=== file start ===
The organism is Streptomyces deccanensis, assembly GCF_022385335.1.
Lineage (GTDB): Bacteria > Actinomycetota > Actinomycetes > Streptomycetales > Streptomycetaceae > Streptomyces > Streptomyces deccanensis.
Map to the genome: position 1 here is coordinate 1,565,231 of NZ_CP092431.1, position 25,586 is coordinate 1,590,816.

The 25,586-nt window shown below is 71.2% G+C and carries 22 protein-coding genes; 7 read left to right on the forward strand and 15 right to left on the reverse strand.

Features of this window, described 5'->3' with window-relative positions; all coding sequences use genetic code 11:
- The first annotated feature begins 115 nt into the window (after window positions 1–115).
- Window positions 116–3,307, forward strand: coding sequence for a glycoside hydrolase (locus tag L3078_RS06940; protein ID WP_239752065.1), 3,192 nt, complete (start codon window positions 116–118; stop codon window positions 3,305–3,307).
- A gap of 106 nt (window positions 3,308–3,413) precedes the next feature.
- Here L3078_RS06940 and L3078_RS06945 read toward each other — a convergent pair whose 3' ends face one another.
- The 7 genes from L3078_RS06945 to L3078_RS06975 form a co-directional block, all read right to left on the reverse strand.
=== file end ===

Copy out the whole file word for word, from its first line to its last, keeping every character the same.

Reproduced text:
The organism is Streptomyces deccanensis, assembly GCF_022385335.1.
Lineage (GTDB): Bacteria > Actinomycetota > Actinomycetes > Streptomycetales > Streptomycetaceae > Streptomyces > Streptomyces deccanensis.
Map to the genome: position 1 here is coordinate 1,565,231 of NZ_CP092431.1, position 25,586 is coordinate 1,590,816.

The 25,586-nt window shown below is 71.2% G+C and carries 22 protein-coding genes; 7 read left to right on the forward strand and 15 right to left on the reverse strand.

Features of this window, described 5'->3' with window-relative positions; all coding sequences use genetic code 11:
- The first annotated feature begins 115 nt into the window (after window positions 1–115).
- Window positions 116–3,307, forward strand: coding sequence for a glycoside hydrolase (locus tag L3078_RS06940; protein ID WP_239752065.1), 3,192 nt, complete (start codon window positions 116–118; stop codon window positions 3,305–3,307).
- A gap of 106 nt (window positions 3,308–3,413) precedes the next feature.
- Here L3078_RS06940 and L3078_RS06945 read toward each other — a convergent pair whose 3' ends face one another.
- The 7 genes from L3078_RS06945 to L3078_RS06975 form a co-directional block, all read right to left on the reverse strand.